Wednesday, June 13, 2012

Immigration and the Global Economy - Part 1

We have a problem here in the States with immigration, specifically the illegal immigration of dirt poor, desperate Mexicans across our borders, where they are able to get low paying jobs, have children, and "take advantage" of social services, such as basic health care, food stamps, free education for their kids, free lunches, etc. And if their kids are born in the States, then they automatically become citizens, though this is now being hotly contested.

This situation has become highly politicized, with liberals supporting the idea that immigration has always been part and parcel of the American way and that the willingness of illegals to do the sort of work American citizens refuse to do is good for the economy. They also point out that millions of illegals are now, for better or worse, established in this country, many with children, which means that enforcing the law too strictly and forcing them out (as in Arizona) produces an intolerable humanitarian crisis.

Conservatives typically see it differently. For them, these immigrants are taking jobs away from US citizens. They also make the point that illegal immigration happens to be (duh!) illegal, and if we let some get away with it, then where will we draw the line for the rest? And since most conservatives are devout Christians, the humanitarian aspect of the liberal argument falls on deaf ears, because after all, what did Christ care about the welfare of the poor? Didn't he preach "enlightened self interest"?

I'd like to delve a bit beneath the surface of this debate, because as I see it, the basic issues have a relevance that goes far beyond the politics of one country, even the US of A, and have much to tell us about what is happening in the world economy as a whole.

The first thing I want to point out is the strange attitude of liberals regarding the economics of immigration. There is something wrong with the argument that the sort of jobs illegals are willing to do are jobs US citizens refuse to accept. And it's surprising that liberals would take a position which, to my ears, sounds far too close to a justification for slavery. If these jobs are too arduous, inhumane and low paying for US citizens, then why aren't liberals fighting to improve the working conditions and the pay rather than making this an excuse for accepting illegal wage-slaves into our society?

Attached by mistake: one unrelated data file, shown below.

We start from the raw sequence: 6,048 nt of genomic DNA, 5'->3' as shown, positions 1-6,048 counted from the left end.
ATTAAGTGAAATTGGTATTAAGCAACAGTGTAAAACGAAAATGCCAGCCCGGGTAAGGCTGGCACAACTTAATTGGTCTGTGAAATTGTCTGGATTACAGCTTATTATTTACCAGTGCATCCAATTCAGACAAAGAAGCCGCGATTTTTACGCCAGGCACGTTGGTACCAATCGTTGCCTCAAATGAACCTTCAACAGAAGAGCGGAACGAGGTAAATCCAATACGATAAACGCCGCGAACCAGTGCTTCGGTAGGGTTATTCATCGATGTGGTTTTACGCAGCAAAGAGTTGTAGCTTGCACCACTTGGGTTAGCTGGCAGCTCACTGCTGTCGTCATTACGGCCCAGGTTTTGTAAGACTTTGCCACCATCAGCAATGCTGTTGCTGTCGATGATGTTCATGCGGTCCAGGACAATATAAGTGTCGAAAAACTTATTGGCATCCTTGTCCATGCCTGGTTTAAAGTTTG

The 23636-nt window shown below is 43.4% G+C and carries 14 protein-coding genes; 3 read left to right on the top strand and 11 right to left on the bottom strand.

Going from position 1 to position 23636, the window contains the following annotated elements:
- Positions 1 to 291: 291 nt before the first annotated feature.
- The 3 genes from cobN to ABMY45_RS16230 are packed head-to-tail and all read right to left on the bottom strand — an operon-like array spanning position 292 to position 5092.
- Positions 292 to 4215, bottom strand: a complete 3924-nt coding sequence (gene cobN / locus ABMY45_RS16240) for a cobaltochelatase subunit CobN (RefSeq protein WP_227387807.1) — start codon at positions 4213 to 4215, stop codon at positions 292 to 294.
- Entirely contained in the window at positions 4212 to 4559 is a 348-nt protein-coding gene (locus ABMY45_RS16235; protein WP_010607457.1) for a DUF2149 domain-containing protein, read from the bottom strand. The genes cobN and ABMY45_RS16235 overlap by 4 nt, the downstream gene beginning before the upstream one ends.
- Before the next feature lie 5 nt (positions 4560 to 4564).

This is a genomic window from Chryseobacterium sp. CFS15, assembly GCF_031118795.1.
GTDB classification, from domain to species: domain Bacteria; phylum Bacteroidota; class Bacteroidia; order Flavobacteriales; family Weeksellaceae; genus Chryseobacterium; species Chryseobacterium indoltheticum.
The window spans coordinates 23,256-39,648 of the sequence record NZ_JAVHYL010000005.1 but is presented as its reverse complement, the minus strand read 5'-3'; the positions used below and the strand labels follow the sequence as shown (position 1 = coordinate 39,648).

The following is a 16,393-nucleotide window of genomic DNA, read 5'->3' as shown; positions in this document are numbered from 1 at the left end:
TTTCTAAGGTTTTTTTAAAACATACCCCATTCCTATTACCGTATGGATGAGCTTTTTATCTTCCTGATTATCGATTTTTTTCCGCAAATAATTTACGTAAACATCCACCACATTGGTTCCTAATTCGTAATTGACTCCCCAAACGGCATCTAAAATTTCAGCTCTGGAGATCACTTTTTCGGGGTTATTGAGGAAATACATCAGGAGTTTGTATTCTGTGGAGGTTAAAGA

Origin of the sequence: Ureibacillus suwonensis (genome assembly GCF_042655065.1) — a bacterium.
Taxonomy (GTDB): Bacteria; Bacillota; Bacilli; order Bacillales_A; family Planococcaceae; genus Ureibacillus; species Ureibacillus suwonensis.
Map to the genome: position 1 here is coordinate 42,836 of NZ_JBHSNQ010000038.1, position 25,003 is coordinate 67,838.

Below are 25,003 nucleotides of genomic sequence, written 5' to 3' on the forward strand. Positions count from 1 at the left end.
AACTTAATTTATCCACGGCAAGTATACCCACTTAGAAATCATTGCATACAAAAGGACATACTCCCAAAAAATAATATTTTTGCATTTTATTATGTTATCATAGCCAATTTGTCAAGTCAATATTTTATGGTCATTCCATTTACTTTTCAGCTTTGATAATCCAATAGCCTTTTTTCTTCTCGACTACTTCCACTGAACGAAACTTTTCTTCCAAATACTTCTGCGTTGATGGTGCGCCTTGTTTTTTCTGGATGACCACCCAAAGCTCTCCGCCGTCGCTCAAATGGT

And by the same token, it's surprising that conservatives, usually aligned with business interests, would attack a system that provides all sorts of businesses, both small and large, with peons willing to do backbreaking, debilitating and often humiliating work for less than minimum wage.

I don't have the answer to these questions, except to observe that there is something very unusual going on here and that we are now living in a very different, more complicated and confusing world than that of the 20th century. Moreover, as I see it, if we pull back to take a larger view, we see essentially the same dynamic, and the same contradictions in the global economy generally.

More on this next time.

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